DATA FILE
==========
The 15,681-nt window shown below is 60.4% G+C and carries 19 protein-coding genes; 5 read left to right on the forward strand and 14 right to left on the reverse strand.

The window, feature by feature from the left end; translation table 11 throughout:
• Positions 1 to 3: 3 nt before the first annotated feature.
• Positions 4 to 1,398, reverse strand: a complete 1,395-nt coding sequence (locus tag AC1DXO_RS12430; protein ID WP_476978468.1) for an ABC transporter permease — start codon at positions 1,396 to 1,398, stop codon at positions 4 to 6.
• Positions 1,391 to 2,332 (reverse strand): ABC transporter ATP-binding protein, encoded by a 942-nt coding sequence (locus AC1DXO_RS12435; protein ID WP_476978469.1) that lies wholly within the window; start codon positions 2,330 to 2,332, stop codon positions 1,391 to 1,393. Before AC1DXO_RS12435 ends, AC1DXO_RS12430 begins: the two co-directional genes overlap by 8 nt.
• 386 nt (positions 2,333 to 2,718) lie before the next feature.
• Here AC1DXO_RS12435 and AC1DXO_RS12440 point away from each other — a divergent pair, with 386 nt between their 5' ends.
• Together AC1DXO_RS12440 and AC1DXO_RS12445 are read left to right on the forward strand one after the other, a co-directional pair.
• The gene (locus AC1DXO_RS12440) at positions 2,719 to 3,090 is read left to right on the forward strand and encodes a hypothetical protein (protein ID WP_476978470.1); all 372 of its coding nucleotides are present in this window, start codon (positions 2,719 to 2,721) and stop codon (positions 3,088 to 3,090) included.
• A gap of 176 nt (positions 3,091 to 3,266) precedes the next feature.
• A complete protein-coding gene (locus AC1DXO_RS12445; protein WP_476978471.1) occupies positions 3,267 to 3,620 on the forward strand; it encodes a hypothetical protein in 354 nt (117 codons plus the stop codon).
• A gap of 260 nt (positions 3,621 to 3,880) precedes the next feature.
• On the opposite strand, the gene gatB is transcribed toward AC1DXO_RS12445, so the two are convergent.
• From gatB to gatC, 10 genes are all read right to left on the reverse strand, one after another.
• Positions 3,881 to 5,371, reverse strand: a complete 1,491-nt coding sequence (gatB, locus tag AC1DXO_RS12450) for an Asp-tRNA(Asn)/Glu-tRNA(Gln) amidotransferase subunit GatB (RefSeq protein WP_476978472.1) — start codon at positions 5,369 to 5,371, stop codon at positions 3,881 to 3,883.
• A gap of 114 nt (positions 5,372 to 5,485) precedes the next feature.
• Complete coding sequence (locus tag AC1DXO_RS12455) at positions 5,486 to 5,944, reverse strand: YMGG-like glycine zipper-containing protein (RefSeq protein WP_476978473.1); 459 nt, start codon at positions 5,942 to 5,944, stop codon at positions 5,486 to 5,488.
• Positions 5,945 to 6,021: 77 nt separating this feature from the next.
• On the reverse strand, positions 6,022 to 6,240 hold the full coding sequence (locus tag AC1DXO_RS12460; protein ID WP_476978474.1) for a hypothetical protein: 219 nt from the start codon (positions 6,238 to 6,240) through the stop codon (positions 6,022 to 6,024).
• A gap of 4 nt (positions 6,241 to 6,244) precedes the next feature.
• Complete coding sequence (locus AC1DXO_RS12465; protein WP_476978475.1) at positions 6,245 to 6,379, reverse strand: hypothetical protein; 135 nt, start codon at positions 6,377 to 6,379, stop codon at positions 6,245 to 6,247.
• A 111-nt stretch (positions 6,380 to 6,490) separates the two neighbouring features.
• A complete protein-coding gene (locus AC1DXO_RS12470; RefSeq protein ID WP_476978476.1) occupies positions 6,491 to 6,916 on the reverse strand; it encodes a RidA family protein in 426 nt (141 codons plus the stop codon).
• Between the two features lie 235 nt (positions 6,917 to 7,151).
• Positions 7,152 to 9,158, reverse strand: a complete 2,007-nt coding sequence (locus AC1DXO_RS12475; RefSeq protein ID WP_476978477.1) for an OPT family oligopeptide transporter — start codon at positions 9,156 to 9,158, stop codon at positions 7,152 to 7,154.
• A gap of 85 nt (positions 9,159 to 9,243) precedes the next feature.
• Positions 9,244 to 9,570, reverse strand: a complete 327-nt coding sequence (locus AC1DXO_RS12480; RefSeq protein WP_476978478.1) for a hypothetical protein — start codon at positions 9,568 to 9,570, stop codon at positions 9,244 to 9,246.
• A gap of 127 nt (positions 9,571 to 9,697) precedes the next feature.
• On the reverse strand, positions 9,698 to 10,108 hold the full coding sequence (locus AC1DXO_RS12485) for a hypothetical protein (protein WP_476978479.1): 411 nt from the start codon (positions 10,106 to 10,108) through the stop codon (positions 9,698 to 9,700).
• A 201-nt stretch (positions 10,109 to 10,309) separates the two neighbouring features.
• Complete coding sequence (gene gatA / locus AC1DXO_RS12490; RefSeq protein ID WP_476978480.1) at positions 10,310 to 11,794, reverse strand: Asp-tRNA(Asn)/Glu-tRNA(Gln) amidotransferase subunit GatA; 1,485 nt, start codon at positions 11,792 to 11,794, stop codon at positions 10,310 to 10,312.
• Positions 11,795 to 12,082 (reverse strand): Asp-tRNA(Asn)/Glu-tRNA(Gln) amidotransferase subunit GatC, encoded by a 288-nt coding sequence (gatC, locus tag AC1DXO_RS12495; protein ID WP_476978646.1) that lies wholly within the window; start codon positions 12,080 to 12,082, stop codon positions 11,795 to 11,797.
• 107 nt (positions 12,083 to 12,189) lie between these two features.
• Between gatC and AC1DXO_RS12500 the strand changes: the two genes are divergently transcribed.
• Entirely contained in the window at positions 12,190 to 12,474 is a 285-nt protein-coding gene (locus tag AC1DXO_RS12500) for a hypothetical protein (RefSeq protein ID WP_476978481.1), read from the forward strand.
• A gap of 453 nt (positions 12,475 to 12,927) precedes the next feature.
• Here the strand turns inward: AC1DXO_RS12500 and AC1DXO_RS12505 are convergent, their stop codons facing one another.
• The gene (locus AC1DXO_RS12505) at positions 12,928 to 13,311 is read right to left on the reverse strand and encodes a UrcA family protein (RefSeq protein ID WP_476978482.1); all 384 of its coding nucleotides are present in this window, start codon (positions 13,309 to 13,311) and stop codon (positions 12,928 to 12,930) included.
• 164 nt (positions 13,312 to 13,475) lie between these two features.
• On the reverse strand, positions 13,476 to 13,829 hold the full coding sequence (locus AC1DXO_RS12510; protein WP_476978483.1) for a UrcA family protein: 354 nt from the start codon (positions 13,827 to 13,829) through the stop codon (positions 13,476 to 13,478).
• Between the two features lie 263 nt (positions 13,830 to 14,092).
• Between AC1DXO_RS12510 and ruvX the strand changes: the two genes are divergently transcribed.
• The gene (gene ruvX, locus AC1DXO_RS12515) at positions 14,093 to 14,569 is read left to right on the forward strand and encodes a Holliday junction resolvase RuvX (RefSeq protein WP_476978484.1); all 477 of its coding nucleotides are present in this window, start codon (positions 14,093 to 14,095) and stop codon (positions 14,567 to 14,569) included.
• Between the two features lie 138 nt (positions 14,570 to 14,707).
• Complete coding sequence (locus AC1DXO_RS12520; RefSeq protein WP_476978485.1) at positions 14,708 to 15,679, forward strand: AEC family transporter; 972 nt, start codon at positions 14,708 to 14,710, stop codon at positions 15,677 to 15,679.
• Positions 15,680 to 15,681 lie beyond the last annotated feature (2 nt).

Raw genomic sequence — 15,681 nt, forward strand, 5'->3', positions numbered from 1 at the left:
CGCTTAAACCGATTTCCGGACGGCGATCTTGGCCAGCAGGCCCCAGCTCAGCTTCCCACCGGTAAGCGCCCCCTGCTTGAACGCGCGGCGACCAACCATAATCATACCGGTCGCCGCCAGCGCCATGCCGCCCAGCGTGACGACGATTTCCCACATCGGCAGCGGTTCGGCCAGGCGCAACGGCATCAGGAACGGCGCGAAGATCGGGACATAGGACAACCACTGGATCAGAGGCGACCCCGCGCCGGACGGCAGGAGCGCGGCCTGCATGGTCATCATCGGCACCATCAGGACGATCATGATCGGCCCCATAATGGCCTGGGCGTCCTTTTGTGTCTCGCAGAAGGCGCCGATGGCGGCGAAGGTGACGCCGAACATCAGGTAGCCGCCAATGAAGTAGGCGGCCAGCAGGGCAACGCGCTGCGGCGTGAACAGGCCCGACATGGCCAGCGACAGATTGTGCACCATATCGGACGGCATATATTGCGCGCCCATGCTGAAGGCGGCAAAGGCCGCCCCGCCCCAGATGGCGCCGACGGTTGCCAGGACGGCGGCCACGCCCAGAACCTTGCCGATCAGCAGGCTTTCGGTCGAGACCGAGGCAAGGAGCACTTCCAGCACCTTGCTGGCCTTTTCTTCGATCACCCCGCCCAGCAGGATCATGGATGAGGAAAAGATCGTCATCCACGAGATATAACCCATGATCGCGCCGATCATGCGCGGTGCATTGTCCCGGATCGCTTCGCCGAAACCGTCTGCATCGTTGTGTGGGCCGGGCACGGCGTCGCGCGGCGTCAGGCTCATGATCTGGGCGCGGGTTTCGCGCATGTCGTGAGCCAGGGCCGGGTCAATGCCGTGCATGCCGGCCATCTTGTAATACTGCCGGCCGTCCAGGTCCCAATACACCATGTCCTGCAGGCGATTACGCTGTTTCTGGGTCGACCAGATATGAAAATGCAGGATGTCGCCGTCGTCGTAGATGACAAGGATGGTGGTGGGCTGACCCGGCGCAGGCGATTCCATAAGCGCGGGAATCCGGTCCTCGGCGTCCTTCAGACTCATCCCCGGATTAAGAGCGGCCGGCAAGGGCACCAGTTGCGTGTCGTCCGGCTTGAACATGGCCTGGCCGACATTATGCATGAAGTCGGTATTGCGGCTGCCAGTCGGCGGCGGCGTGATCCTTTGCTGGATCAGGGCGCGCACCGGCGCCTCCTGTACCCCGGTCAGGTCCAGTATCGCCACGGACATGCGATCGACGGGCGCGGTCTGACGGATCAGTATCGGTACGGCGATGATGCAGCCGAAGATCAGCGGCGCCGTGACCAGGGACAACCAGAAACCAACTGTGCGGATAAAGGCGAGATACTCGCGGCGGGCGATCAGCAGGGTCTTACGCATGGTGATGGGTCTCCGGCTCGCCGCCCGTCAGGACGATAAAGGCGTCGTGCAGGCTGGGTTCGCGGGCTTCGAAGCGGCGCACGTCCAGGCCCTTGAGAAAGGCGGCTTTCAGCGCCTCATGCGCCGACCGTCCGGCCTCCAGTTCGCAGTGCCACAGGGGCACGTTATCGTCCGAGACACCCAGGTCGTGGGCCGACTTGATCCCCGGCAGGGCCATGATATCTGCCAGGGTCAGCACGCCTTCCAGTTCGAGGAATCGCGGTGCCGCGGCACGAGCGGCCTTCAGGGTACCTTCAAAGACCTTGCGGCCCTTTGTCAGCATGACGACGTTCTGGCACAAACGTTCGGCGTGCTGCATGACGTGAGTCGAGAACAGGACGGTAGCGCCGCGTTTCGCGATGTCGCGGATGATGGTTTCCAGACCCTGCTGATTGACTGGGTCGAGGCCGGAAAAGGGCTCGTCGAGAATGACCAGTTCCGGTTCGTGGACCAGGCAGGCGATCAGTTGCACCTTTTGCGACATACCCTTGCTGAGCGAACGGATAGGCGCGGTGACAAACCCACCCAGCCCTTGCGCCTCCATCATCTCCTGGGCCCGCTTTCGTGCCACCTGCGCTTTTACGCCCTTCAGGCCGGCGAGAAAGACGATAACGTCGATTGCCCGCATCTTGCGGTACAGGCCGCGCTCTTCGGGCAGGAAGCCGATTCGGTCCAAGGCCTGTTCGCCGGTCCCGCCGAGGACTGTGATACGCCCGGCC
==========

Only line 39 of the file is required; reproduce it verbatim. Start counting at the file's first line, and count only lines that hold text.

• 164 nt (positions 13,312 to 13,475) lie between these two features.